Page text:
Volume 389, Number 3, July III 2002
|Page(s)||889 - 895|
|Section||Interstellar and circumstellar matter|
|Published online||01 July 2002|
Bispectrum speckle interferometry of the Red Rectangle: Diffraction-limited near-infrared images reconstructed from Keck telescope speckle data
Astronomy Department, School of Physics, University of Sydney, NSW 2006, Australia
2 Max-Planck-Institut für Radioastronomie, Auf dem Hügel 69, 53121 Bonn, Germany e-mail: firstname.lastname@example.org; email@example.com; firstname.lastname@example.org
3 Smithsonian Astrophysical Observatory MS 42, 60 Garden Street, Cambridge, MA 02138, USA e-mail: email@example.com
4 NASA Goddard Space Flight Center, Infrared Astrophysics, Code 685, Greenbelt, MD 20771, USA e-mail: firstname.lastname@example.org
Corresponding author: P. G. Tuthill, email@example.com
Accepted: 26 February 2002
We present new near-infrared (2.1–3.3 ) images of the Red Rectangle with unprecedented diffraction-limited angular resolutions of 46–68 mas; 4 times higher than that of the Hubble space telescope and almost a factor of two improvement over the previous 6 m SAO telecope speckle images presented by Men'shchikov et al. ([CITE]). The new images, which were reconstructed from Keck telescope speckle data using the bispectrum speckle interferometry method, clearly show two bright lobes above and below the optically thick dark lane obscuring the central binary. X-shaped spikes, thought to trace the surface of a biconical flow, change the intensity distribution of the bright lobes, making them appear broadened or with an east-west double-peak in images with the highest resolution. The striking biconical appearance of the Red Rectangle is preserved on scales from 50 mas to 1´ and from the visible (red) to at least 10 , implying that large grains of at least several microns in size dominate scattering. The new images supplement previous 76 mas resolution speckle reconstructions at shorter wavelengths of 0.6–0.8 (Osterbart et al. [CITE]) and 0.7–2.2 (Men'shchikov et al. [CITE]), allowing a more detailed analysis of the famous bipolar nebula. The intensity distribution of the images is inconsistent with a flat disk geometry frequently used to model the bipolar nebulae. Instead, a geometrically thick torus-like density distribution with bipolar conical cavities is preferred. The extent of the bright lobes indicates that the dense torus has a diameter of 100 AU, for an assumed distance of 330 pc. This torus may be the outer reaches of a flared thick disk tapering inwards to the central star, however such a density enhancement on the midplane is not strictly required to explain the narrow dark lane obscuring the central stars.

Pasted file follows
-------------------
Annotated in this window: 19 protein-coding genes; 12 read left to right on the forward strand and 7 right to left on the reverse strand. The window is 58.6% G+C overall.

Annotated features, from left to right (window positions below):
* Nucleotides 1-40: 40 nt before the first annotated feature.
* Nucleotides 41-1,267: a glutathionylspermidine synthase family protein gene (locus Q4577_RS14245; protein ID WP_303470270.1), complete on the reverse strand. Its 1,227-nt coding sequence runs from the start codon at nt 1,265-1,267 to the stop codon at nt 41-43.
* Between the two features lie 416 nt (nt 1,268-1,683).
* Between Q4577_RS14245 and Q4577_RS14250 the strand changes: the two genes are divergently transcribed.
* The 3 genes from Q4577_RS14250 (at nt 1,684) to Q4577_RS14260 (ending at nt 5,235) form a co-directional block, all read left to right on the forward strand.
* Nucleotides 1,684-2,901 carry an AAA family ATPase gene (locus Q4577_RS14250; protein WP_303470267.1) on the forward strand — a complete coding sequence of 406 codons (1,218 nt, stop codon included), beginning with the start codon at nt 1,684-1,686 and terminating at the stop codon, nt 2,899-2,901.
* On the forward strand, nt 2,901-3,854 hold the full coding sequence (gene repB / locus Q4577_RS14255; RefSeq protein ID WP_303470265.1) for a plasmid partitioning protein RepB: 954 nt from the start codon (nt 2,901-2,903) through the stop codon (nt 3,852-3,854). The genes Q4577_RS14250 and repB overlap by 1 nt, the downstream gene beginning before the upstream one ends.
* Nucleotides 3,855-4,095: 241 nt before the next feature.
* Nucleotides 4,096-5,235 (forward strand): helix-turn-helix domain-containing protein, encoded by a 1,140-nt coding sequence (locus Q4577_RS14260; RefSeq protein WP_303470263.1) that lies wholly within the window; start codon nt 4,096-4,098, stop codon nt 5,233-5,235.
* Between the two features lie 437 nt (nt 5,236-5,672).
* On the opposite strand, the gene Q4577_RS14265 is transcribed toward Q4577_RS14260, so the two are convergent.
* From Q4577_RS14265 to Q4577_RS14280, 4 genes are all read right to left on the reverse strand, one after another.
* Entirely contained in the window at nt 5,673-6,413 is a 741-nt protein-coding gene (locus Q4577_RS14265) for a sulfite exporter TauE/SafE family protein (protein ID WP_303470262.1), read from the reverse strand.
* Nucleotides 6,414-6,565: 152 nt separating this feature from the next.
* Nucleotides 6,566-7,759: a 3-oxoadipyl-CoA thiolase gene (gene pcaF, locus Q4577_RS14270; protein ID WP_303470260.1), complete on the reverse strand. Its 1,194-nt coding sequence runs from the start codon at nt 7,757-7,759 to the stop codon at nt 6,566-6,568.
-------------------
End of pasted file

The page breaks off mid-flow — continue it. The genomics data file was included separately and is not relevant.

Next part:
Key words: techniques: image processing / circumstellar matter / stars: individual: Red Rectangle / stars: mass-loss / stars: AGB and post-AGB / infrared: stars
© ESO, 2002
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